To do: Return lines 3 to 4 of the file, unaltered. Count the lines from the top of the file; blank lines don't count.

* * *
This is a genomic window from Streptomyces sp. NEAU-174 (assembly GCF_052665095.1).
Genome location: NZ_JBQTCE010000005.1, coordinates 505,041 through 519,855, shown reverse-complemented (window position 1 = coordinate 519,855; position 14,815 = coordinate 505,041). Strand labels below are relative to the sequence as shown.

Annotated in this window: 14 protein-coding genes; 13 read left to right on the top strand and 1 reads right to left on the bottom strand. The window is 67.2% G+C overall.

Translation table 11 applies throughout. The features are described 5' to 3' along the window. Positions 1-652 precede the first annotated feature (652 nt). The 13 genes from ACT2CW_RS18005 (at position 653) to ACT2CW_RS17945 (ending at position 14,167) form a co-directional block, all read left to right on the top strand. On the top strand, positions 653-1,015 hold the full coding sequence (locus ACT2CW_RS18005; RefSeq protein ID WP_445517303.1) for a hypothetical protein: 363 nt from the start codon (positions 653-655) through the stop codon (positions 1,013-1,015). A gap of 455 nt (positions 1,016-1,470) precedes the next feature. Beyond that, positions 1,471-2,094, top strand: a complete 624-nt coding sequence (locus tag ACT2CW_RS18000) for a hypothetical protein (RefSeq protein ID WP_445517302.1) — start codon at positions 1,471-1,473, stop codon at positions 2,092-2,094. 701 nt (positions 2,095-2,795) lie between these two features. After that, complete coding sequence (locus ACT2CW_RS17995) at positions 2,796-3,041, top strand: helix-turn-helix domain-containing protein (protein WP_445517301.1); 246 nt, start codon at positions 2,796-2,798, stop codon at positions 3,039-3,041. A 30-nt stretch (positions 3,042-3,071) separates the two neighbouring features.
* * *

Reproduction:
Annotated in this window: 14 protein-coding genes; 13 read left to right on the top strand and 1 reads right to left on the bottom strand. The window is 67.2% G+C overall.

Translation table 11 applies throughout. The features are described 5' to 3' along the window. Positions 1-652 precede the first annotated feature (652 nt). The 13 genes from ACT2CW_RS18005 (at position 653) to ACT2CW_RS17945 (ending at position 14,167) form a co-directional block, all read left to right on the top strand. On the top strand, positions 653-1,015 hold the full coding sequence (locus ACT2CW_RS18005; RefSeq protein ID WP_445517303.1) for a hypothetical protein: 363 nt from the start codon (positions 653-655) through the stop codon (positions 1,013-1,015). A gap of 455 nt (positions 1,016-1,470) precedes the next feature. Beyond that, positions 1,471-2,094, top strand: a complete 624-nt coding sequence (locus tag ACT2CW_RS18000) for a hypothetical protein (RefSeq protein ID WP_445517302.1) — start codon at positions 1,471-1,473, stop codon at positions 2,092-2,094. 701 nt (positions 2,095-2,795) lie between these two features. After that, complete coding sequence (locus ACT2CW_RS17995) at positions 2,796-3,041, top strand: helix-turn-helix domain-containing protein (protein WP_445517301.1); 246 nt, start codon at positions 2,796-2,798, stop codon at positions 3,039-3,041. A 30-nt stretch (positions 3,042-3,071) separates the two neighbouring features.